Ms Fernandes and Dr Kneale have held quarterly meetings with the chair, chief executive and head of education of the GMC.

The meetings have been of a robust nature as we attempt to hold them to task.

To that end, in our regular GMC case in focus on the website Pulse, we highlighted the case of Dr Steven Zaw, a secondary care doctor who was suspended for ‘inadequately supervising’ the PA under his authority.

The article, which focused on PAs and supervision, was Pulse’s most read of the year so far.

NHS Practitioner Health

We highlighted a move by NHS England to immediately stop the funding for hospital doctors referred for help to NHS Practitioner Health. Those who support doctors through Practitioner Health were also told just the week before it was due to be closed.

One of our members, at that meeting, anonymously tipped us off.

We launched a social media campaign and highlighted the NHS England plans in the media and the decision was reversed less than a week later.

Dr Sarah Benn

We launched an online survey asking for the views of our members, healthcare professionals, and the public on the case of Dr Sarah Benn.

Dr Benn, a GP for 32 years, was suspended from the medical register following her participation in peaceful climate protests.

The survey was highlighted by Pulse, and the results are being reviewed and will be published in due course.

We issued a statement that we were ‘shocked and saddened’ by the sanction handed down to Dr Benn following her Medical Practitioners Tribunal Service hearing, which was picked up by the media, including BBC Online.

DAUK’s Dr Steve Taylor, meanwhile, wrote a letter to the Times on the case and the discussions around it, saying that protesting would not affect clinical judgement or trustworthiness.

Climate crisis

We joined Plant-Based Health Professionals UK (PBHP UK) to highlight serious concerns from the medical profession over the Government-backed Let’s Eat Balanced campaign.

Dr Matt Lee, DAUK’s sustainability lead, and Dr Shireen Kassam, director of PBHP UK, have co-written an open letter to the Agriculture and Horticulture Development Board (AHDB) and the Department for Environment, Food and Rural Affairs (DEFRA) to express their deep concerns at the high level of misinformation within the campaign, and ask for the campaign to be retracted.

The letter was reported in a number of publications including the Independent and openDemocracy.

Chris Packham supported our essay-writing competition for medical students on the subject of biodiversity.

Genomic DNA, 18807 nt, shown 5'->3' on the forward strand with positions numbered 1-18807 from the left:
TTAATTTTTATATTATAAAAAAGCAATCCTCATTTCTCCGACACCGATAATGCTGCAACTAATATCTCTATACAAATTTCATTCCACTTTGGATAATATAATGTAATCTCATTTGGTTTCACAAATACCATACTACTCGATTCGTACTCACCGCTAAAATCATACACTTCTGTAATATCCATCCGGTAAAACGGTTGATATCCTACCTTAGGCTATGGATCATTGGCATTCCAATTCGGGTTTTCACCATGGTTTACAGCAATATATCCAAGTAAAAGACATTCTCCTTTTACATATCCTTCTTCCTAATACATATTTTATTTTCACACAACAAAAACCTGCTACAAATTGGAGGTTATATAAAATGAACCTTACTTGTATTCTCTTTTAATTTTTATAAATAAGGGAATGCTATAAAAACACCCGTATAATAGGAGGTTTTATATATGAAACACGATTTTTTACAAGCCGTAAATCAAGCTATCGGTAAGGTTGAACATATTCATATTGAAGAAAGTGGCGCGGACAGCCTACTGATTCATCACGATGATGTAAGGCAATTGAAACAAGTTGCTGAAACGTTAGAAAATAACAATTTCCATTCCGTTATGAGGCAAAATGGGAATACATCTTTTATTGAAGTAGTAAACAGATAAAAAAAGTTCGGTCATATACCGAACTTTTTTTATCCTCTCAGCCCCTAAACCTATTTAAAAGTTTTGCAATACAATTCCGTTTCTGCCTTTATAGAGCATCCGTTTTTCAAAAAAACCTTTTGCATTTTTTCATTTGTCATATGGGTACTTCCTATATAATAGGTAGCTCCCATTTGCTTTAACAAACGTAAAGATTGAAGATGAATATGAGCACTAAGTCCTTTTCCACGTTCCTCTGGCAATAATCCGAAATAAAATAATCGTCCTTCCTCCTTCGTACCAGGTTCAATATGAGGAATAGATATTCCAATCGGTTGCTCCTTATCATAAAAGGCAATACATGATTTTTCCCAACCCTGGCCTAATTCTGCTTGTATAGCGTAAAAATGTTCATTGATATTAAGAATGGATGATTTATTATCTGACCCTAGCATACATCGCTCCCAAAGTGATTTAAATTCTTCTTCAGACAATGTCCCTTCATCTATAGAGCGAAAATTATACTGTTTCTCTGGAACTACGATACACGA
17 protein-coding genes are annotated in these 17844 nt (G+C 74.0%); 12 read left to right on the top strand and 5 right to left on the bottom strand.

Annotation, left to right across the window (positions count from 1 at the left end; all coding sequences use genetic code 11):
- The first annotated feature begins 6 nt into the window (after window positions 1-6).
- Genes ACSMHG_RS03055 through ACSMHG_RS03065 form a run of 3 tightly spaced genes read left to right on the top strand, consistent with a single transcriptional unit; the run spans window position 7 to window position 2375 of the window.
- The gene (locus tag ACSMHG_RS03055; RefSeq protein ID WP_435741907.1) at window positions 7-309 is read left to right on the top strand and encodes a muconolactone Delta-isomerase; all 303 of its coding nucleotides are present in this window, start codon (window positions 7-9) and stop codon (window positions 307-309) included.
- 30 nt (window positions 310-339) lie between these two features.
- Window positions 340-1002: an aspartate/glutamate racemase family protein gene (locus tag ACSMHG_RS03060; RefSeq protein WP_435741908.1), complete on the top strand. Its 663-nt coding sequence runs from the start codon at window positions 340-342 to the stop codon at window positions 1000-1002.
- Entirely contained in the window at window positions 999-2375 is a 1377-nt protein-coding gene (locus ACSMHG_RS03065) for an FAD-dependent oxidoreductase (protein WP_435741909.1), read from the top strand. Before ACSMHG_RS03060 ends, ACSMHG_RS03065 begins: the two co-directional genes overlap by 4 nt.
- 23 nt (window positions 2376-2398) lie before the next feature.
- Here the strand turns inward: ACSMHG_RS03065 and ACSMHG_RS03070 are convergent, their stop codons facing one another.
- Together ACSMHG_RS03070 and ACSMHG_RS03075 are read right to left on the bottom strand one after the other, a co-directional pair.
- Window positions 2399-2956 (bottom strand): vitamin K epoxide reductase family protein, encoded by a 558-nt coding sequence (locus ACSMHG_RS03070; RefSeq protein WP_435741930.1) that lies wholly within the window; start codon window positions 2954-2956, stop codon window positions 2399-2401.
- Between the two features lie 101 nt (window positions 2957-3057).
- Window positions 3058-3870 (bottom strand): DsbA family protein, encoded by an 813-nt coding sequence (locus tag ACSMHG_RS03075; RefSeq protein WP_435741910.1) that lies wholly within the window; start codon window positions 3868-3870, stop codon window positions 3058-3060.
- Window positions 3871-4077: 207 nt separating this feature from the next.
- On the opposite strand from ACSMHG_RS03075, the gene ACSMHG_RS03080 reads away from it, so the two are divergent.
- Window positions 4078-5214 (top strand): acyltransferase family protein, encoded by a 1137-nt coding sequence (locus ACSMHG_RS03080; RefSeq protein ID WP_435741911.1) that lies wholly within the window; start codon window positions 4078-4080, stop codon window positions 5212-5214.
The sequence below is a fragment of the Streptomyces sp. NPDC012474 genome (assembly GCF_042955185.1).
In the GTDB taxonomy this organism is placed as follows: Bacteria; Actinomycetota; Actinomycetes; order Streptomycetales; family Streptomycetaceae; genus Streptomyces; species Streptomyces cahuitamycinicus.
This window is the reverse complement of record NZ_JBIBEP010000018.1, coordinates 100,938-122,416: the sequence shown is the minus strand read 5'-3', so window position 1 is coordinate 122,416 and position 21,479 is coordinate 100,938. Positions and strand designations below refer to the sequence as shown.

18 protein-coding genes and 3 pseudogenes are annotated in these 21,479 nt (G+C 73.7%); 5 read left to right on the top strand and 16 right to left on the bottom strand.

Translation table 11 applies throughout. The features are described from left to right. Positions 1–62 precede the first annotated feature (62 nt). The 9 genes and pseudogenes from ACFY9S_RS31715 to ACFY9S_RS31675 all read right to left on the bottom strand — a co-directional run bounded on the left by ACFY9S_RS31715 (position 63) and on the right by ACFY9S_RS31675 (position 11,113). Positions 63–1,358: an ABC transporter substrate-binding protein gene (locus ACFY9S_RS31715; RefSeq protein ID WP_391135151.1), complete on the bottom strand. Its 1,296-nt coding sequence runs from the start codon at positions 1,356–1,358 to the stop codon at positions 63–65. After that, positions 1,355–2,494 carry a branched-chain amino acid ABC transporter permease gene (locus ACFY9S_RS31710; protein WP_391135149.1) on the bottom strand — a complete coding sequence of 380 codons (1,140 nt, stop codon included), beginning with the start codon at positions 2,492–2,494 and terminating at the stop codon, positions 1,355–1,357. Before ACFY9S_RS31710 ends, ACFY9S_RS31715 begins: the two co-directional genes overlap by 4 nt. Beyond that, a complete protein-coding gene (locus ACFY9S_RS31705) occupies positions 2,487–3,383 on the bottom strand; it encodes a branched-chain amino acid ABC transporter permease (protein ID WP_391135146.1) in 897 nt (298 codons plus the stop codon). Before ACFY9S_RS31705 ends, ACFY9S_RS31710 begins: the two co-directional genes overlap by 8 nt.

Mr Packham, the broadcaster, environmental activist, and animal welfare campaigner, will guest judge the shortlisted finalists.

NHS data

We collaborated with tech-justice non-profit Foxglove and other groups to challenge the award of the biggest IT contract in the history of the NHS to US tech giant Palantir.

DAUK’s Dr David Nicholl spoke to the Sunday Mirror, describing the £330m seven-year agreement as ‘a poor deal for taxpayers and patients’.

He told our website it had not undergone sufficient public scrutiny.

NHS whistleblowing

DAUK supports the proposal for the Office of the Whistleblower and is working with not for profit organisation Whistleblowers UK to change how society thinks about whistleblowing.

DAUK’s Dr David Nicholl joined politicians, health leaders, and campaigners for a Westminster roundtable organised by the All-Party Parliamentary Group (APPG) on Whistleblowing.

Dr Nicholl also highlighted our work to protect NHS whistleblowers at the Medical Journalists’ Association’s (MJA) symposium on Building Trust in Health Journalism.

The symposium was supported by DAUK and gave our committee members the chance to hear presentations on a range of issues, and to make contact and build relationships with key health and medical journalists.

Overseas NHS Workers Day

The NHS came together for our fourth annual Overseas NHS Workers Day on Friday 1 March.

Overseas NHS Workers Day is now a firm fixture in the calendar and provides a chance to celebrate the incredible contribution they make to the NHS and the health of our nation.